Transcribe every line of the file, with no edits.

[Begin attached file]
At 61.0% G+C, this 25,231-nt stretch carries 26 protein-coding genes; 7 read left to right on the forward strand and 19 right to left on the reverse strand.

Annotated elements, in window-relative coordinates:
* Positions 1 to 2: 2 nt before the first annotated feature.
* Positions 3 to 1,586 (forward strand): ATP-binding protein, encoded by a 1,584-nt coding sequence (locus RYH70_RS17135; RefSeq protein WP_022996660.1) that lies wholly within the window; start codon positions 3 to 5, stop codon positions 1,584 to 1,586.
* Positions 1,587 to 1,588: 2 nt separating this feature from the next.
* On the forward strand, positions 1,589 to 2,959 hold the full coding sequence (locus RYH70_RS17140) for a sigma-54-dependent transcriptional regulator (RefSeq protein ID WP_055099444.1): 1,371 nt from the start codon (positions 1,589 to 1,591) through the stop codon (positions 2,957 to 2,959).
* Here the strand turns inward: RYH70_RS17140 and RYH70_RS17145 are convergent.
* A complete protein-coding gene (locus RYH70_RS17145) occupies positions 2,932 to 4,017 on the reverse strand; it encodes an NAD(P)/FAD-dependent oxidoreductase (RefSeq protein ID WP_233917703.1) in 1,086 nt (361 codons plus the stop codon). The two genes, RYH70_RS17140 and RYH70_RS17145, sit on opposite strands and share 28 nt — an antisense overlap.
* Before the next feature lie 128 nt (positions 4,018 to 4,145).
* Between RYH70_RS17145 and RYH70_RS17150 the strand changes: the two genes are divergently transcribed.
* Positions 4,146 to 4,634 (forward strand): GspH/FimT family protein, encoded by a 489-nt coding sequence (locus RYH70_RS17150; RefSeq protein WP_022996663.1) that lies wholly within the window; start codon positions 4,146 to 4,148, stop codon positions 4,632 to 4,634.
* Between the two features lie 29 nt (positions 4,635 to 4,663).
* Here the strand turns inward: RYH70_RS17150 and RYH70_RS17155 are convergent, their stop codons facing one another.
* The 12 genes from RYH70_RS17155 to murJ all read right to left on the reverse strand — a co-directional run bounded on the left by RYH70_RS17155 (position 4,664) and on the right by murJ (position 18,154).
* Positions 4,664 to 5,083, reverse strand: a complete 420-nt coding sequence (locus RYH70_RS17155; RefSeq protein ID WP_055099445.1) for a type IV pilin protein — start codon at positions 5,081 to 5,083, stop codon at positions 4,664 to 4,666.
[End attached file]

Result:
At 61.0% G+C, this 25,231-nt stretch carries 26 protein-coding genes; 7 read left to right on the forward strand and 19 right to left on the reverse strand.

Annotated elements, in window-relative coordinates:
* Positions 1 to 2: 2 nt before the first annotated feature.
* Positions 3 to 1,586 (forward strand): ATP-binding protein, encoded by a 1,584-nt coding sequence (locus RYH70_RS17135; RefSeq protein WP_022996660.1) that lies wholly within the window; start codon positions 3 to 5, stop codon positions 1,584 to 1,586.
* Positions 1,587 to 1,588: 2 nt separating this feature from the next.
* On the forward strand, positions 1,589 to 2,959 hold the full coding sequence (locus RYH70_RS17140) for a sigma-54-dependent transcriptional regulator (RefSeq protein ID WP_055099444.1): 1,371 nt from the start codon (positions 1,589 to 1,591) through the stop codon (positions 2,957 to 2,959).
* Here the strand turns inward: RYH70_RS17140 and RYH70_RS17145 are convergent.
* A complete protein-coding gene (locus RYH70_RS17145) occupies positions 2,932 to 4,017 on the reverse strand; it encodes an NAD(P)/FAD-dependent oxidoreductase (RefSeq protein ID WP_233917703.1) in 1,086 nt (361 codons plus the stop codon). The two genes, RYH70_RS17140 and RYH70_RS17145, sit on opposite strands and share 28 nt — an antisense overlap.
* Before the next feature lie 128 nt (positions 4,018 to 4,145).
* Between RYH70_RS17145 and RYH70_RS17150 the strand changes: the two genes are divergently transcribed.
* Positions 4,146 to 4,634 (forward strand): GspH/FimT family protein, encoded by a 489-nt coding sequence (locus RYH70_RS17150; RefSeq protein WP_022996663.1) that lies wholly within the window; start codon positions 4,146 to 4,148, stop codon positions 4,632 to 4,634.
* Between the two features lie 29 nt (positions 4,635 to 4,663).
* Here the strand turns inward: RYH70_RS17150 and RYH70_RS17155 are convergent, their stop codons facing one another.
* The 12 genes from RYH70_RS17155 to murJ all read right to left on the reverse strand — a co-directional run bounded on the left by RYH70_RS17155 (position 4,664) and on the right by murJ (position 18,154).
* Positions 4,664 to 5,083, reverse strand: a complete 420-nt coding sequence (locus RYH70_RS17155; RefSeq protein ID WP_055099445.1) for a type IV pilin protein — start codon at positions 5,081 to 5,083, stop codon at positions 4,664 to 4,666.